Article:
Then it was off to Rochester, about a two-hour drive involving lots of napping. We enjoyed a quick and delicious dinner provided by the local Metropolitan Community Church and heard many personal testimonies of people’s lives made unnecessary complicated and because of their inability to wed, with tragic consequences. We then rushed to a meeting hosted by the New York Civil Liberties Union and the Downtown United Presbyterian Church. We participated in a panel discussing several different LGBT issues including marriage equality and gender non-discrimination. We had a few minutes to share our own stories, and it was really helpful and inspiring to connect with other people doing similar work around the state and country from different angles.
Many thanks to the local people who have provided us with meals and places to sleep and work!
Victor and Jarrett discussing our stop at Elmira
David demonstrates how NOT to handshake a legislator
Angel poses with an Elmira resident in Wisner Park
by Jason Ford
Last night, we all had Chinese food. It was the last dinner the Freedom Riders of the 1960s ate before they embarked on their journey. My fortune cookie said, “You will be asked to lead in new ways”.
Finally, we are all on the road. This morning, all 4 routes joined in a group photo one last time. It was a very surreal moment, not only because we were upset to be leaving each other, but that we knew we were beginning something much greater than ourselves. We were officially beginning to embark on the Right To Marry Campaign. We all packed up our vans, said goodbye to the Comfort Inn, and drove to the state Capital to meet with some members of the media. Unfortunately, the South van couldn’t make it because of a scheduling conflict. After meeting with the press, we all hugged, took lots of pictures, said good luck, and went on our different routes.
The western van’s first stop is Elmira. During the 3 hour drive, many of us got calls from senators’ offices saying that the senate had been called back into session, and the meetings had to be rescheduled. Regardless of us meeting with the politicians or not, our schedule still will not change. We are so excited to finally be on the road, talking and meeting with everyday people talking about one of the most important issues of our generation. I know for me, I am extremely excited to meet the youth of New York. Growing up in today’s society is hard enough for anyone, and adding the GLBTQ factor in makes it even harder. One of the reasons I am here is because millions across our country and around the world cannot be. I look forward to sharing my stories with them, and hopefully empower lots more to stand up and be counted.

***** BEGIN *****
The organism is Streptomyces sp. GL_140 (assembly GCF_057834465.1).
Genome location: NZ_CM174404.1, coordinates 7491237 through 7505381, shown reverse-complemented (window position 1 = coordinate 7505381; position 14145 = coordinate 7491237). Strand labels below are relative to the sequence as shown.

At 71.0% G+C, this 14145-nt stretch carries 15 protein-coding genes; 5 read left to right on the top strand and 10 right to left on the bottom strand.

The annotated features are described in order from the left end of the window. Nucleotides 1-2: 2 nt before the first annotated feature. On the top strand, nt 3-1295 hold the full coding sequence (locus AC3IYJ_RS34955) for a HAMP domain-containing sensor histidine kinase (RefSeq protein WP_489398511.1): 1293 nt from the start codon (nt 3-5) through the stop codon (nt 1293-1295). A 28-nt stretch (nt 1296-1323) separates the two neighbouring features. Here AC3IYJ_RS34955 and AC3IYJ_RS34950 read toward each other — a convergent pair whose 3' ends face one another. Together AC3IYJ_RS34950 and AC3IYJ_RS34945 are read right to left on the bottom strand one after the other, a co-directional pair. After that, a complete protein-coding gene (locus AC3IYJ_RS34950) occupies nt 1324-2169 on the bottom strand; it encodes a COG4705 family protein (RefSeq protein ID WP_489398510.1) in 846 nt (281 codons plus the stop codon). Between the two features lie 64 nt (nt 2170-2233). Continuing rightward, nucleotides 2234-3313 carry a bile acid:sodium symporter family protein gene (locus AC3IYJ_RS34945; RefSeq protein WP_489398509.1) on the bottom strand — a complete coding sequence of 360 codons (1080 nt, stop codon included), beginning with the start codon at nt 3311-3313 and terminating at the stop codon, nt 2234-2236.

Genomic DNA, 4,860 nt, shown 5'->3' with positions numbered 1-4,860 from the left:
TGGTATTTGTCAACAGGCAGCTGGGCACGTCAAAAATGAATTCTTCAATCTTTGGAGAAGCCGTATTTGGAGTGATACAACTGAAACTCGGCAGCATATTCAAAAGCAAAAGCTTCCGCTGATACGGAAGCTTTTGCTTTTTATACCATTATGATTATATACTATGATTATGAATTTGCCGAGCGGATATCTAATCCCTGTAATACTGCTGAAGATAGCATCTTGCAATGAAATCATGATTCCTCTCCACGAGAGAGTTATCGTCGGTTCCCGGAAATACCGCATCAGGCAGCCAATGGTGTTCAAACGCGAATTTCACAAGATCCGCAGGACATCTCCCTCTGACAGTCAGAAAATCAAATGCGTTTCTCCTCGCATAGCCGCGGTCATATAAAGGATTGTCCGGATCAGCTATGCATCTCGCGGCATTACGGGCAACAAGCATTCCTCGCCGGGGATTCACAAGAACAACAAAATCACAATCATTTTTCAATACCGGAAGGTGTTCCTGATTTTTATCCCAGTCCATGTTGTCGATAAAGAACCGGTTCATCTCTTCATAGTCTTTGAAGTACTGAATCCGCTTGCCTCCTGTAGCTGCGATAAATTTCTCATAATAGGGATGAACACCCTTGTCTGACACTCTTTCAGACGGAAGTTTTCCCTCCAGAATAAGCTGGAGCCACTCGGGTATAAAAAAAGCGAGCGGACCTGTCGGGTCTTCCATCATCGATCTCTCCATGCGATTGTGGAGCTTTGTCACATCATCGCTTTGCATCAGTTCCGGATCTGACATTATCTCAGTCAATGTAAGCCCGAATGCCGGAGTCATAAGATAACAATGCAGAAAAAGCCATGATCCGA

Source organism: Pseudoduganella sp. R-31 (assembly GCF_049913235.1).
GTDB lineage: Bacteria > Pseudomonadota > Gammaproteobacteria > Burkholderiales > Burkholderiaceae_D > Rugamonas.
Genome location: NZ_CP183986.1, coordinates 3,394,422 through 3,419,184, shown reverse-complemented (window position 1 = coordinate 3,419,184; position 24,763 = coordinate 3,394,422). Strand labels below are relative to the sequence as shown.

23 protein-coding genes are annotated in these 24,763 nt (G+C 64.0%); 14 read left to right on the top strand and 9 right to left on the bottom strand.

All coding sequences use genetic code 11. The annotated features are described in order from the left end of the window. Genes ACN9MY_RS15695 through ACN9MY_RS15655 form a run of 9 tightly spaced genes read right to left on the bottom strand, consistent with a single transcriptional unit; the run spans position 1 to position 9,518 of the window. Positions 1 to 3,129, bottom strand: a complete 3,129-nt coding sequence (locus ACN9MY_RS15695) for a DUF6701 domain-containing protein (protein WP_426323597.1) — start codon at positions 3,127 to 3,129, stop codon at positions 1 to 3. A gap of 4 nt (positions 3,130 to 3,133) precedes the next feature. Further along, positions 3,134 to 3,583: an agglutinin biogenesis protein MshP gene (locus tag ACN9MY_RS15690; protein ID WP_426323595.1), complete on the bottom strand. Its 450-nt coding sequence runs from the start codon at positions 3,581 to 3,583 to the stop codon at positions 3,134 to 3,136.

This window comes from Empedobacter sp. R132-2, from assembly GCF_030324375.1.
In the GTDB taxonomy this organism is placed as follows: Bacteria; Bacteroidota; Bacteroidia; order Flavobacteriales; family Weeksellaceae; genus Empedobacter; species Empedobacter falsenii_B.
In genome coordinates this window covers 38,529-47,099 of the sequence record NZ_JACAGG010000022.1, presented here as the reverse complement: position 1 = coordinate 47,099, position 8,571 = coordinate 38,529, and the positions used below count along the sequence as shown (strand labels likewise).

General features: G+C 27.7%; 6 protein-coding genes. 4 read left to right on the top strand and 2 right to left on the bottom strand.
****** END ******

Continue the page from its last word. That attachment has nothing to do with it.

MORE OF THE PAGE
by Clare Ciervo
After weeks of planning, all the young adults involved in the Right to Marry Campaign congregated for the first time during our kick-off training session at 9am. Of course, part of the morning was spent attaching faces to those voices that we had so often heard during our weekly conference calls or (for those seasoned Soulforce members) the morning ice breaker activity afforded an opportunity to greet old friends with open arms. Later on, we absorbed information from several presentations and engaged in conversations that focused on important topics such as the policy of non-violence. Specific “van time” followed, then over our dinner that evening, representatives from each route shared the activities in which they will be hosting and participating during the campaign. By the time the day was over a lot of work was accomplished and all 32 of us were well on our way to forming a family fighting for equality.